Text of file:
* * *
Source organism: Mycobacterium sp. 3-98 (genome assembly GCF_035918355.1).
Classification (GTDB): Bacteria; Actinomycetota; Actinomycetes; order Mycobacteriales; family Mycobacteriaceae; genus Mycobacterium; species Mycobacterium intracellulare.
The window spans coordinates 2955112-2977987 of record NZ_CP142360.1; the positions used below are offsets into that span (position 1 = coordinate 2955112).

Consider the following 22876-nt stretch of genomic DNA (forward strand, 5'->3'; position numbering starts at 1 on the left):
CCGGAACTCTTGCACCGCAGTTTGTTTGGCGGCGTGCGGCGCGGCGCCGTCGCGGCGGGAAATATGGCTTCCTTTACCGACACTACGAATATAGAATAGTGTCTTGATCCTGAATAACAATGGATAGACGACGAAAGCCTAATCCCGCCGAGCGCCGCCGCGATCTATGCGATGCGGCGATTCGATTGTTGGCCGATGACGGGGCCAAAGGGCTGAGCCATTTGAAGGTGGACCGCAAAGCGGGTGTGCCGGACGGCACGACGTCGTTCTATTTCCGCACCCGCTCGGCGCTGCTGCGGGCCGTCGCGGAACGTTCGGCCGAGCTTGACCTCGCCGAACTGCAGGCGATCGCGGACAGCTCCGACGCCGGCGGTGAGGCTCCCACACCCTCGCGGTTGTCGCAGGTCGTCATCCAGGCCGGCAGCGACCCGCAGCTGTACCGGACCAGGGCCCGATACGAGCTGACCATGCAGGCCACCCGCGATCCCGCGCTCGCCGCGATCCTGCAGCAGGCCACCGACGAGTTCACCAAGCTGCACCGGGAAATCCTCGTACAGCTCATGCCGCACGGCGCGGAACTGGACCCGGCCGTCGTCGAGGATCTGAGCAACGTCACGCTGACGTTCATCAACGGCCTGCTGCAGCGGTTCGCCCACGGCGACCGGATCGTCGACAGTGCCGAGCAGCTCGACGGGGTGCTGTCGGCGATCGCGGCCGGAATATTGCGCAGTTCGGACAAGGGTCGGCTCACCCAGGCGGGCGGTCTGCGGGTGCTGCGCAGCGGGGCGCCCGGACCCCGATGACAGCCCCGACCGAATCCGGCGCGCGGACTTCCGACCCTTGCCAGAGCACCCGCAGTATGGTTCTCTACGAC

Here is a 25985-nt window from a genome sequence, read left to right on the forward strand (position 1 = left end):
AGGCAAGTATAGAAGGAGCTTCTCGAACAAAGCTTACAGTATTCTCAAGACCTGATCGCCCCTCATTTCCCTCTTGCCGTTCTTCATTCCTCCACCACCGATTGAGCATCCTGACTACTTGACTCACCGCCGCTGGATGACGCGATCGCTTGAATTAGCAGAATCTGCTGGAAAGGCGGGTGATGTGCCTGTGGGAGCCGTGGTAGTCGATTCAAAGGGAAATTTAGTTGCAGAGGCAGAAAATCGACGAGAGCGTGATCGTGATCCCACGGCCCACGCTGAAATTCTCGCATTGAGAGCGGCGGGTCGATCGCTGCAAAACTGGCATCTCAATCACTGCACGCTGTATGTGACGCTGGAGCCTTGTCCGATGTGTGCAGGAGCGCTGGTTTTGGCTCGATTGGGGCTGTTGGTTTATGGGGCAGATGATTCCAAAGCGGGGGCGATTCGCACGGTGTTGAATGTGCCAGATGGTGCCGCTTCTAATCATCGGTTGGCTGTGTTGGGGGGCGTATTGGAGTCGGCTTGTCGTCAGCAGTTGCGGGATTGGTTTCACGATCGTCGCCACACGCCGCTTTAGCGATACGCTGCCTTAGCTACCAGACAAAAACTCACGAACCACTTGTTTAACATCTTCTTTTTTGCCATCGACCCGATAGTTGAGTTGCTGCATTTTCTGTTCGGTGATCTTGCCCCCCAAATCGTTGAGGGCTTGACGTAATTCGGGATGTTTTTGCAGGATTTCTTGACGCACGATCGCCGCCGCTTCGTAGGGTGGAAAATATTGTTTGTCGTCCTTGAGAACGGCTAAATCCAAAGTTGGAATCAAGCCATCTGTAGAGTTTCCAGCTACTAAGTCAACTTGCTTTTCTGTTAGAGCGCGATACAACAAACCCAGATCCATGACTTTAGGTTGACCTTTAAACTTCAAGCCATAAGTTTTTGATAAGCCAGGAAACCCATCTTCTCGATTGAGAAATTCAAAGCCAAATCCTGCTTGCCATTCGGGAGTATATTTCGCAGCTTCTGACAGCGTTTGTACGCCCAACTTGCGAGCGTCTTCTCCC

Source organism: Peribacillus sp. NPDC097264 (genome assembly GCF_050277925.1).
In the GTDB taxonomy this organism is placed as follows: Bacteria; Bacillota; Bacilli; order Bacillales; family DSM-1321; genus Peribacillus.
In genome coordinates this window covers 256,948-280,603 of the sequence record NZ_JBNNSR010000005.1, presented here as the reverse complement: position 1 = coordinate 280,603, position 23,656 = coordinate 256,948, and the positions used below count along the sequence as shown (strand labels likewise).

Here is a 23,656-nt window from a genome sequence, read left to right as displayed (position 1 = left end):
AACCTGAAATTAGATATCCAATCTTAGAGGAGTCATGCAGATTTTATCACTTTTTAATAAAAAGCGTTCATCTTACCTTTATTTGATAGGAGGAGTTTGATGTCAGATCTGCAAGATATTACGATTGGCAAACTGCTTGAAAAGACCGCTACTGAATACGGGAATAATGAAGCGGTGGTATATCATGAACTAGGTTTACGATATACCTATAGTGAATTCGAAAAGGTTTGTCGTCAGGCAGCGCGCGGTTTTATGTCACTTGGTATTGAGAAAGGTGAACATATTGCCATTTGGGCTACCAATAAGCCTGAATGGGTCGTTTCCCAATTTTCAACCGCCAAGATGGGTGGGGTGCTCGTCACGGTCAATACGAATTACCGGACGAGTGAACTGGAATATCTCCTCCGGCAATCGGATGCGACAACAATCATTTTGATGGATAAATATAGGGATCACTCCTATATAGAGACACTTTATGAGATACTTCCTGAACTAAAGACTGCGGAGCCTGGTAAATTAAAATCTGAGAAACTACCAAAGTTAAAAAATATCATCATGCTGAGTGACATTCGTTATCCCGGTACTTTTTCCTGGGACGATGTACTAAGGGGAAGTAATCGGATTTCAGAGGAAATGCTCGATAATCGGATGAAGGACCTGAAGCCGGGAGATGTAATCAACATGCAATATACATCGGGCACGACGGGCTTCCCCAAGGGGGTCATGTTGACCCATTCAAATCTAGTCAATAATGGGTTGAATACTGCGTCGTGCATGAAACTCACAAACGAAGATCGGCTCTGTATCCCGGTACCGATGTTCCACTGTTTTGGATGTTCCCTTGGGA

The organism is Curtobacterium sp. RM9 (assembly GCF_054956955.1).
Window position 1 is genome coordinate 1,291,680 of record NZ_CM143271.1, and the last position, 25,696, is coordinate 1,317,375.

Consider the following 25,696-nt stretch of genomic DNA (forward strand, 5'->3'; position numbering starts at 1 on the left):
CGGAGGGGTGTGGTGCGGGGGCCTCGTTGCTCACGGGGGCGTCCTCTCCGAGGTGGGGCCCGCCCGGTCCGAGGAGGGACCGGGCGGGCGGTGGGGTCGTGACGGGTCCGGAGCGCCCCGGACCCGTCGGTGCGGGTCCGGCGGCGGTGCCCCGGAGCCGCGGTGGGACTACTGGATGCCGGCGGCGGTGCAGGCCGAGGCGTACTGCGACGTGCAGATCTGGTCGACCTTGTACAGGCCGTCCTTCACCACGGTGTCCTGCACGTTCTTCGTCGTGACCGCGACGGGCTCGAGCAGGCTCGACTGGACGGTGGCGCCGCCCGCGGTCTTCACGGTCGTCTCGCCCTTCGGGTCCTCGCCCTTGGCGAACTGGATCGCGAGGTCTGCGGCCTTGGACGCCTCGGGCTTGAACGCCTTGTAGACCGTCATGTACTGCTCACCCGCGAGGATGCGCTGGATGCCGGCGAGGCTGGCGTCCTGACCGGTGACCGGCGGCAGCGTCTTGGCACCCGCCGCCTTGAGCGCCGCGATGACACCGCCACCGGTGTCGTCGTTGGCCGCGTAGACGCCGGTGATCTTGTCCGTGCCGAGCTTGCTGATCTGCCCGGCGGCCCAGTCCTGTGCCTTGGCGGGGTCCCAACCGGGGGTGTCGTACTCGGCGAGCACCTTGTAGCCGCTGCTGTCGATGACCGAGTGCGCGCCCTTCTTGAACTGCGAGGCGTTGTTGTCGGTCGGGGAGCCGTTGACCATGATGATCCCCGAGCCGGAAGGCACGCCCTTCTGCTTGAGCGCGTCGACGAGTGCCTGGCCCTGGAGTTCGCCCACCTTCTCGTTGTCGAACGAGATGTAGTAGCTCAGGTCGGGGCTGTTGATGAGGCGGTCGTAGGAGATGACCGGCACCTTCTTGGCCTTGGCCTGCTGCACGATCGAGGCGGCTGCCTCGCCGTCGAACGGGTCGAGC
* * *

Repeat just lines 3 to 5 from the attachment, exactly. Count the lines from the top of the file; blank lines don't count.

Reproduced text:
The window spans coordinates 2955112-2977987 of record NZ_CP142360.1; the positions used below are offsets into that span (position 1 = coordinate 2955112).

Consider the following 22876-nt stretch of genomic DNA (forward strand, 5'->3'; position numbering starts at 1 on the left):
CCGGAACTCTTGCACCGCAGTTTGTTTGGCGGCGTGCGGCGCGGCGCCGTCGCGGCGGGAAATATGGCTTCCTTTACCGACACTACGAATATAGAATAGTGTCTTGATCCTGAATAACAATGGATAGACGACGAAAGCCTAATCCCGCCGAGCGCCGCCGCGATCTATGCGATGCGGCGATTCGATTGTTGGCCGATGACGGGGCCAAAGGGCTGAGCCATTTGAAGGTGGACCGCAAAGCGGGTGTGCCGGACGGCACGACGTCGTTCTATTTCCGCACCCGCTCGGCGCTGCTGCGGGCCGTCGCGGAACGTTCGGCCGAGCTTGACCTCGCCGAACTGCAGGCGATCGCGGACAGCTCCGACGCCGGCGGTGAGGCTCCCACACCCTCGCGGTTGTCGCAGGTCGTCATCCAGGCCGGCAGCGACCCGCAGCTGTACCGGACCAGGGCCCGATACGAGCTGACCATGCAGGCCACCCGCGATCCCGCGCTCGCCGCGATCCTGCAGCAGGCCACCGACGAGTTCACCAAGCTGCACCGGGAAATCCTCGTACAGCTCATGCCGCACGGCGCGGAACTGGACCCGGCCGTCGTCGAGGATCTGAGCAACGTCACGCTGACGTTCATCAACGGCCTGCTGCAGCGGTTCGCCCACGGCGACCGGATCGTCGACAGTGCCGAGCAGCTCGACGGGGTGCTGTCGGCGATCGCGGCCGGAATATTGCGCAGTTCGGACAAGGGTCGGCTCACCCAGGCGGGCGGTCTGCGGGTGCTGCGCAGCGGGGCGCCCGGACCCCGATGACAGCCCCGACCGAATCCGGCGCGCGGACTTCCGACCCTTGCCAGAGCACCCGCAGTATGGTTCTCTACGAC